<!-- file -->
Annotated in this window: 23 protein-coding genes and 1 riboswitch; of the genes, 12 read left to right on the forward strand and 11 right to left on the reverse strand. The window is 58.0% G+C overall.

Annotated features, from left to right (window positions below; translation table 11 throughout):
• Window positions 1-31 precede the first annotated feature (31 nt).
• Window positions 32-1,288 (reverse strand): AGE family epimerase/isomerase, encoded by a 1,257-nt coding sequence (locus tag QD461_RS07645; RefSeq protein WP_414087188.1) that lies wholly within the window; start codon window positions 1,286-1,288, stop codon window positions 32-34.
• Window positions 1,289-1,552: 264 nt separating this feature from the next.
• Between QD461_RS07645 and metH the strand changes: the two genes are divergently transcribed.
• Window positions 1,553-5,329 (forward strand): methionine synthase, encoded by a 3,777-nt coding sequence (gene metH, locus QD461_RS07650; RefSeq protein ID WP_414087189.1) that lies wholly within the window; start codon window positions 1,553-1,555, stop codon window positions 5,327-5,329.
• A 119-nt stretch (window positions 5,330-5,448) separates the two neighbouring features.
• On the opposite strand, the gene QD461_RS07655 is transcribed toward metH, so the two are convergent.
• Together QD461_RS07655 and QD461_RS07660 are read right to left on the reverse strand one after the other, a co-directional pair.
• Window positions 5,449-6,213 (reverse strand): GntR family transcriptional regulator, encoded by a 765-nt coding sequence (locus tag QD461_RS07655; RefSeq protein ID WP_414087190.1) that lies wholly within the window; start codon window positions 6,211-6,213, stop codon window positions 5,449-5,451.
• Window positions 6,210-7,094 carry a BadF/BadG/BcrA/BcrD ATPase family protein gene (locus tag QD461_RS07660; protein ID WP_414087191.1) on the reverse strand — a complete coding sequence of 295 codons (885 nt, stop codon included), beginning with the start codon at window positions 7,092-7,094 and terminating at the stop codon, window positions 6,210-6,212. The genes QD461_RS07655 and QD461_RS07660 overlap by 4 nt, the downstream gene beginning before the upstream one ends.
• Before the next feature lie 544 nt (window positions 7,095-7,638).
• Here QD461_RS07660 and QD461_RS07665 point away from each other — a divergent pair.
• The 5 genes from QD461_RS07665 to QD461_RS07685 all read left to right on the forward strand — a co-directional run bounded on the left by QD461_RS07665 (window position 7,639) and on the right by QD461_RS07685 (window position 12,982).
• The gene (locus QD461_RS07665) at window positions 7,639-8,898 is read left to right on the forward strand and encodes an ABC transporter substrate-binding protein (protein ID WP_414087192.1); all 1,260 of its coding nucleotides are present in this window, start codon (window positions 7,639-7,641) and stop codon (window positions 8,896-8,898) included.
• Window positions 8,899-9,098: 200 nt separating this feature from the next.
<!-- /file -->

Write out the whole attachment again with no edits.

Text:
Annotated in this window: 23 protein-coding genes and 1 riboswitch; of the genes, 12 read left to right on the forward strand and 11 right to left on the reverse strand. The window is 58.0% G+C overall.

Annotated features, from left to right (window positions below; translation table 11 throughout):
• Window positions 1-31 precede the first annotated feature (31 nt).
• Window positions 32-1,288 (reverse strand): AGE family epimerase/isomerase, encoded by a 1,257-nt coding sequence (locus tag QD461_RS07645; RefSeq protein WP_414087188.1) that lies wholly within the window; start codon window positions 1,286-1,288, stop codon window positions 32-34.
• Window positions 1,289-1,552: 264 nt separating this feature from the next.
• Between QD461_RS07645 and metH the strand changes: the two genes are divergently transcribed.
• Window positions 1,553-5,329 (forward strand): methionine synthase, encoded by a 3,777-nt coding sequence (gene metH, locus QD461_RS07650; RefSeq protein ID WP_414087189.1) that lies wholly within the window; start codon window positions 1,553-1,555, stop codon window positions 5,327-5,329.
• A 119-nt stretch (window positions 5,330-5,448) separates the two neighbouring features.
• On the opposite strand, the gene QD461_RS07655 is transcribed toward metH, so the two are convergent.
• Together QD461_RS07655 and QD461_RS07660 are read right to left on the reverse strand one after the other, a co-directional pair.
• Window positions 5,449-6,213 (reverse strand): GntR family transcriptional regulator, encoded by a 765-nt coding sequence (locus tag QD461_RS07655; RefSeq protein ID WP_414087190.1) that lies wholly within the window; start codon window positions 6,211-6,213, stop codon window positions 5,449-5,451.
• Window positions 6,210-7,094 carry a BadF/BadG/BcrA/BcrD ATPase family protein gene (locus tag QD461_RS07660; protein ID WP_414087191.1) on the reverse strand — a complete coding sequence of 295 codons (885 nt, stop codon included), beginning with the start codon at window positions 7,092-7,094 and terminating at the stop codon, window positions 6,210-6,212. The genes QD461_RS07655 and QD461_RS07660 overlap by 4 nt, the downstream gene beginning before the upstream one ends.
• Before the next feature lie 544 nt (window positions 7,095-7,638).
• Here QD461_RS07660 and QD461_RS07665 point away from each other — a divergent pair.
• The 5 genes from QD461_RS07665 to QD461_RS07685 all read left to right on the forward strand — a co-directional run bounded on the left by QD461_RS07665 (window position 7,639) and on the right by QD461_RS07685 (window position 12,982).
• The gene (locus QD461_RS07665) at window positions 7,639-8,898 is read left to right on the forward strand and encodes an ABC transporter substrate-binding protein (protein ID WP_414087192.1); all 1,260 of its coding nucleotides are present in this window, start codon (window positions 7,639-7,641) and stop codon (window positions 8,896-8,898) included.
• Window positions 8,899-9,098: 200 nt separating this feature from the next.